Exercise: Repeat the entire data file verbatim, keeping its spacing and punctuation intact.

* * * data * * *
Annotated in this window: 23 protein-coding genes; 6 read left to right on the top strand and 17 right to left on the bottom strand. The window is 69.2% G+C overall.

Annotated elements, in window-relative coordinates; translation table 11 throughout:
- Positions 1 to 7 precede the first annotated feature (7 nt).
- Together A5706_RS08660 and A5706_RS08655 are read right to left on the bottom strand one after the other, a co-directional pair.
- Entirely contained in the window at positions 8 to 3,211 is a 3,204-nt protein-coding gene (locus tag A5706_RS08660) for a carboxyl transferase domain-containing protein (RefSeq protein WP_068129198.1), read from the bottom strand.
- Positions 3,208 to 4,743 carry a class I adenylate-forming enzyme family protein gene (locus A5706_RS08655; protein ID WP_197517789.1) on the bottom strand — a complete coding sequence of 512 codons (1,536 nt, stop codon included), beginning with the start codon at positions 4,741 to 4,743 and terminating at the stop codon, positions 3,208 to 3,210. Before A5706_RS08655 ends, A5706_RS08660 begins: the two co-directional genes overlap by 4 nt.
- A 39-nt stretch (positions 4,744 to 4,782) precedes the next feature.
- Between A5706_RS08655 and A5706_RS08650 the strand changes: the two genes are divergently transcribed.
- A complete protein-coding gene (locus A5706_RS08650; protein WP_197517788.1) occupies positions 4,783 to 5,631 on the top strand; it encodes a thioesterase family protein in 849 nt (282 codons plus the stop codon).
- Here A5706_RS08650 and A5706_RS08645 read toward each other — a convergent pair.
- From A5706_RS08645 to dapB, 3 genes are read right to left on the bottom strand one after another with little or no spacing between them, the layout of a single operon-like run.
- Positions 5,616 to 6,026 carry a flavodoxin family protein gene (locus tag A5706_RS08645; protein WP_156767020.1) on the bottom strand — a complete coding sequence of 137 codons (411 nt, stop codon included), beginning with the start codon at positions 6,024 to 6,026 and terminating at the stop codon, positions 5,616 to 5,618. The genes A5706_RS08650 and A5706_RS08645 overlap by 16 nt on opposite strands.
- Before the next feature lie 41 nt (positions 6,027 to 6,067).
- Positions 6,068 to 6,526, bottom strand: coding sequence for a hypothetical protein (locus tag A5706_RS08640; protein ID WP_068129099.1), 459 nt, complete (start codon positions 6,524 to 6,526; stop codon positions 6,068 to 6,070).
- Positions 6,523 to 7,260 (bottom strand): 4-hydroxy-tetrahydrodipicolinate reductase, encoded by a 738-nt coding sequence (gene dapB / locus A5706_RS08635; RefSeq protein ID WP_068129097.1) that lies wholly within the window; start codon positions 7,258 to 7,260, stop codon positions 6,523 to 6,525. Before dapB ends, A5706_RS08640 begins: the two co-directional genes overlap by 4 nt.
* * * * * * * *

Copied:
Annotated in this window: 23 protein-coding genes; 6 read left to right on the top strand and 17 right to left on the bottom strand. The window is 69.2% G+C overall.

Annotated elements, in window-relative coordinates; translation table 11 throughout:
- Positions 1 to 7 precede the first annotated feature (7 nt).
- Together A5706_RS08660 and A5706_RS08655 are read right to left on the bottom strand one after the other, a co-directional pair.
- Entirely contained in the window at positions 8 to 3,211 is a 3,204-nt protein-coding gene (locus tag A5706_RS08660) for a carboxyl transferase domain-containing protein (RefSeq protein WP_068129198.1), read from the bottom strand.
- Positions 3,208 to 4,743 carry a class I adenylate-forming enzyme family protein gene (locus A5706_RS08655; protein ID WP_197517789.1) on the bottom strand — a complete coding sequence of 512 codons (1,536 nt, stop codon included), beginning with the start codon at positions 4,741 to 4,743 and terminating at the stop codon, positions 3,208 to 3,210. Before A5706_RS08655 ends, A5706_RS08660 begins: the two co-directional genes overlap by 4 nt.
- A 39-nt stretch (positions 4,744 to 4,782) precedes the next feature.
- Between A5706_RS08655 and A5706_RS08650 the strand changes: the two genes are divergently transcribed.
- A complete protein-coding gene (locus A5706_RS08650; protein WP_197517788.1) occupies positions 4,783 to 5,631 on the top strand; it encodes a thioesterase family protein in 849 nt (282 codons plus the stop codon).
- Here A5706_RS08650 and A5706_RS08645 read toward each other — a convergent pair.
- From A5706_RS08645 to dapB, 3 genes are read right to left on the bottom strand one after another with little or no spacing between them, the layout of a single operon-like run.
- Positions 5,616 to 6,026 carry a flavodoxin family protein gene (locus tag A5706_RS08645; protein WP_156767020.1) on the bottom strand — a complete coding sequence of 137 codons (411 nt, stop codon included), beginning with the start codon at positions 6,024 to 6,026 and terminating at the stop codon, positions 5,616 to 5,618. The genes A5706_RS08650 and A5706_RS08645 overlap by 16 nt on opposite strands.
- Before the next feature lie 41 nt (positions 6,027 to 6,067).
- Positions 6,068 to 6,526, bottom strand: coding sequence for a hypothetical protein (locus tag A5706_RS08640; protein ID WP_068129099.1), 459 nt, complete (start codon positions 6,524 to 6,526; stop codon positions 6,068 to 6,070).
- Positions 6,523 to 7,260 (bottom strand): 4-hydroxy-tetrahydrodipicolinate reductase, encoded by a 738-nt coding sequence (gene dapB / locus A5706_RS08635; RefSeq protein ID WP_068129097.1) that lies wholly within the window; start codon positions 7,258 to 7,260, stop codon positions 6,523 to 6,525. Before dapB ends, A5706_RS08640 begins: the two co-directional genes overlap by 4 nt.